We brought you details of the Ag2R Focus team bike yesterday, now it’s the turn of the other French-based squad, Team Française des Jeux (FDJ), to show us their sleek Lapierre Xelius EFI Ultimate Di2, a brand new frame for the 2013 season which was debuted by the team last year. It’s lighter, just 890g, and up to 20% stiffer than the previous Xelius.
The Xelius EFI is the French manufacturers all-new high-end carbon fibre offering. It was first spotted between the legs of team riders last year, and is the frame the team will be racing throughout the 2013 season.
It also now goes on sale. Yes, you can buy this actual bike with brand new Shimano Di2 and Mavic wheels… okay, it's going to cost you £6,200, but then it is a no expense spared top of the range team bike, so par for the course we'd say. It’s not often you can buy exact team replicas, so hats off to Lapierre for bucking the trend. If your budget can’t or won’t stretch, there’s the more affordable Xelius EFI 400 FDY replica with Shimano Ultegra for £2,599.
EFI, if you’re wondering, stands for Efficient Frame Interactive. And all that efficent frame interactivity is responsible for an 80g weight loss (890g frame weight), 20% stiffness increase at the head tube and 10% at the bottom bracket, compared to the previous frame - according to Lapierre. Greater stiffness leads to greater efficiency, is is at the heart of Lapierre's design. That, and professional riders are always demanding stiffer and stiffer frames.
That extra stiffness is achieved mainly Lapierre tell us by oversizing the tube profiles along the bottom half of the frame. Of course there’s a tapered head tube up front (pretty much standard on all top-end carbon frames this year, and indeed pretty much all performance frames) and a PressFit bottom bracket - this allows the bottom bracket shell to be as wide as possible, permitting a bigger surface area for the down tube, seat tube and chainstays. It’s all about maximising stiffness.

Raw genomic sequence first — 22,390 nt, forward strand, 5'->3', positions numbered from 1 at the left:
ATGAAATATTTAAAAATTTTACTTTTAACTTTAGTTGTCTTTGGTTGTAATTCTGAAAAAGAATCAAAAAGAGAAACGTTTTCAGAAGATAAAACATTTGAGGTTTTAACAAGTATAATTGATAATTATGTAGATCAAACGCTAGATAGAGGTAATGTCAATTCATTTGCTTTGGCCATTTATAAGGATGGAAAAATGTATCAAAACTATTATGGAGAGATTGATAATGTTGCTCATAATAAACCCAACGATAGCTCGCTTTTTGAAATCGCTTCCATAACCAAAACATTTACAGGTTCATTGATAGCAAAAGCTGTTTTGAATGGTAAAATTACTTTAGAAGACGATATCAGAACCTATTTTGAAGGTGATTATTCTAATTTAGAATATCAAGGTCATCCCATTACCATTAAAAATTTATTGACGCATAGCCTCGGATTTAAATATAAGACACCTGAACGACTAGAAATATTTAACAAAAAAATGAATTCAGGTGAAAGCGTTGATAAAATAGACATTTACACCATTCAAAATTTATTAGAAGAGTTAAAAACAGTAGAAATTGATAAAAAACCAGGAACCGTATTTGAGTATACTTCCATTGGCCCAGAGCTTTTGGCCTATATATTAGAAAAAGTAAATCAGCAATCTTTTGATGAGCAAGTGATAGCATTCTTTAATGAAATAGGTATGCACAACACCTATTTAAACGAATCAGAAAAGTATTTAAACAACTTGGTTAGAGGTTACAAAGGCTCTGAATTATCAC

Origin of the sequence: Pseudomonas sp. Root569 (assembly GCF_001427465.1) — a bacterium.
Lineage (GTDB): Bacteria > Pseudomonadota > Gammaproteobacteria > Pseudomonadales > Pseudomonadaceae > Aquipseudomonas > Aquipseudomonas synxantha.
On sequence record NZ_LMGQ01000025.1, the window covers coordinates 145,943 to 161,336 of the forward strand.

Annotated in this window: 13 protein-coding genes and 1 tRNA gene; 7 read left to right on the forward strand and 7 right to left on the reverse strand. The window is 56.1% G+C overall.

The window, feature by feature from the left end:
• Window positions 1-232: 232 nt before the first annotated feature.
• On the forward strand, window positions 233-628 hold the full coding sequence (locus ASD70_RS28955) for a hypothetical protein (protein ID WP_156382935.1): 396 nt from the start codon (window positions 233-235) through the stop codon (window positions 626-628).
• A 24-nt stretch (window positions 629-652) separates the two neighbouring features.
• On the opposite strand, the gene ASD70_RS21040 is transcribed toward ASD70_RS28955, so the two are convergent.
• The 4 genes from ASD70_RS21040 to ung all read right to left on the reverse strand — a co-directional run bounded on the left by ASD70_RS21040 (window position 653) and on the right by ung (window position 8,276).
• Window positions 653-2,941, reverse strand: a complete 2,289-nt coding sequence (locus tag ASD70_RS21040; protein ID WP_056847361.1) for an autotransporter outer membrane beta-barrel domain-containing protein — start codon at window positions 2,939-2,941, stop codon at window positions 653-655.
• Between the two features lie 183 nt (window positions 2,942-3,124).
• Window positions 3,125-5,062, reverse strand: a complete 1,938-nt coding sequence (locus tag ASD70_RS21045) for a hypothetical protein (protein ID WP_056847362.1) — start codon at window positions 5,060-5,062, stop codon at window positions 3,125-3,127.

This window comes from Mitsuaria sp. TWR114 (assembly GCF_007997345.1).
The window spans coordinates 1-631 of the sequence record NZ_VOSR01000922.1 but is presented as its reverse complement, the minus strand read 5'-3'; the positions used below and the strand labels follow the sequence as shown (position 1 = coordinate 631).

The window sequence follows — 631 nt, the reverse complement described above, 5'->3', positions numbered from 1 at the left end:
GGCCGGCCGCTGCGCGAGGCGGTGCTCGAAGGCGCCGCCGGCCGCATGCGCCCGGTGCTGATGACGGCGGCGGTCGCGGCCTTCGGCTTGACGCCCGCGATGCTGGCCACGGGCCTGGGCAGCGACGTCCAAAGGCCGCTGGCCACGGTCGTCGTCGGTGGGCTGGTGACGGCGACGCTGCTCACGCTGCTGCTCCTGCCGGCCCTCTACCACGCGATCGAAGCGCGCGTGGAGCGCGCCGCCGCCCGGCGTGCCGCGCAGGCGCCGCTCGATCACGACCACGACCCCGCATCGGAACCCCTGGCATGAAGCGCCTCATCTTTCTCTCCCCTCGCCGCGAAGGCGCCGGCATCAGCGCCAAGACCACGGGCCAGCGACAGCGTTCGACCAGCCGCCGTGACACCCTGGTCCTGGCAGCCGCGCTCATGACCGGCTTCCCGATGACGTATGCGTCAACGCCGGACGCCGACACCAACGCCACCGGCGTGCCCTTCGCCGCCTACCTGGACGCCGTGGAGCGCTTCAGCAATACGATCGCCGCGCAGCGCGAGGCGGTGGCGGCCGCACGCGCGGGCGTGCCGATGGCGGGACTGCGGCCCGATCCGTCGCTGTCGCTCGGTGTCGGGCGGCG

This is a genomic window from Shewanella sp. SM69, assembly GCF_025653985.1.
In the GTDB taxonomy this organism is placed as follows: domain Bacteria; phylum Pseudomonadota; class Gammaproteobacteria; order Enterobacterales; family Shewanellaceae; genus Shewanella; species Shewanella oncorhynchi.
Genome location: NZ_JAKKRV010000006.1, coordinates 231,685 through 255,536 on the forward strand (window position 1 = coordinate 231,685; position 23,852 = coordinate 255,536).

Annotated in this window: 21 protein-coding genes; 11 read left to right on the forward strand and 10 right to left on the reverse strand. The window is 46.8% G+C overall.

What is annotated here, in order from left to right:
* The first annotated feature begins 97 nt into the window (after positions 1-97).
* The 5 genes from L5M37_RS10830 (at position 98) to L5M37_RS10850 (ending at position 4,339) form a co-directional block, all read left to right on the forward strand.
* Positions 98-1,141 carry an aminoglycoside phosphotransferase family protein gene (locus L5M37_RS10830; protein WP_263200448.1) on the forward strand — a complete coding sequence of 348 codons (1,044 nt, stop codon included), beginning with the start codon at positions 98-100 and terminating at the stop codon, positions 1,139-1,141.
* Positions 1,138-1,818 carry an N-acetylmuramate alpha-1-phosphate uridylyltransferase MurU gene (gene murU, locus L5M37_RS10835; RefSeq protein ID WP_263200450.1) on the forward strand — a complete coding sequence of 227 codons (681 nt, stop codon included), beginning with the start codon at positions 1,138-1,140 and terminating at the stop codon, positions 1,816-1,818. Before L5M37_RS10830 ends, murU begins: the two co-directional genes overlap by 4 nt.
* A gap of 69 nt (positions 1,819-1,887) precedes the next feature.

The chainstays are pretty enormous too, in comparison to the skinny seat stays. The curved slender top tube flows seamlessly into the shaped seat stays. Each tube blends smoothly into the next, with gentle curves at the head tube and from the top tube into the seat stays. It’s a good looker.
Lapierre also spent time in the Magny Cours wind tunnel (where Giant tested their Propel Advanced SL) and, it says, found a 2% aerodynamic gain over the previous frame. They’re not selling it as an aero road frame though, but it does show the importance designers are placing on aerodynamics. The result of the changes gives Lapierre the confidence to claim 4% energy saving ‘based on the same performance’. They’ve not given us any more details than that though...
Cables are routed internally, as you'd expect these days, and it’s compatible with electronic wires and has a battery mount on the bottom of the down tube, although with the new internal seat tube battery on latest Dura-Ace Di2 9070 groupset, which the team will be using, this mount is now redundant. Still, it does mean the current Dura-Ace and Ultegra Di2 groupsets can be used on bikes further down the range.The team bikes are use Shimano’s PRO finishing kit, so that’s the handlebar, stem and seatpost.
We’re seeing a lot more teams supplied by Shimano this year also speccing PRO components, we’re guessing Shimano are pushing the use of their own line of components more this season. That or they’re offering some very good deals. The bike you can actually get your hands on has Easton EC90 parts instead. Team riders and customers alike will be given Fizik Arione saddles.
And while the team will use a selection of Shimano wheels, the replica bike is supplied with Mavic R-Sys wheels.
You can buy the frame and fork on its own, in a choice of five sizes (46-58cm) for £1,999.99. So if you want to build a frame to your own specification, you can or indeed build one that's 100 per cent team issue.
You can see the full Lapierre 2013 range in this article.
David has worked on the road.cc tech team since July 2012. Previously he was editor of Bikemagic.com and before that staff writer at RCUK. He's a seasoned cyclist of all disciplines, from road to mountain biking, touring to cyclo-cross, he only wishes he had time to ride them all. He's mildly competitive, though he'll never admit it, and is a frequent road racer but is too lazy to do really well. He currently resides in the Cotswolds.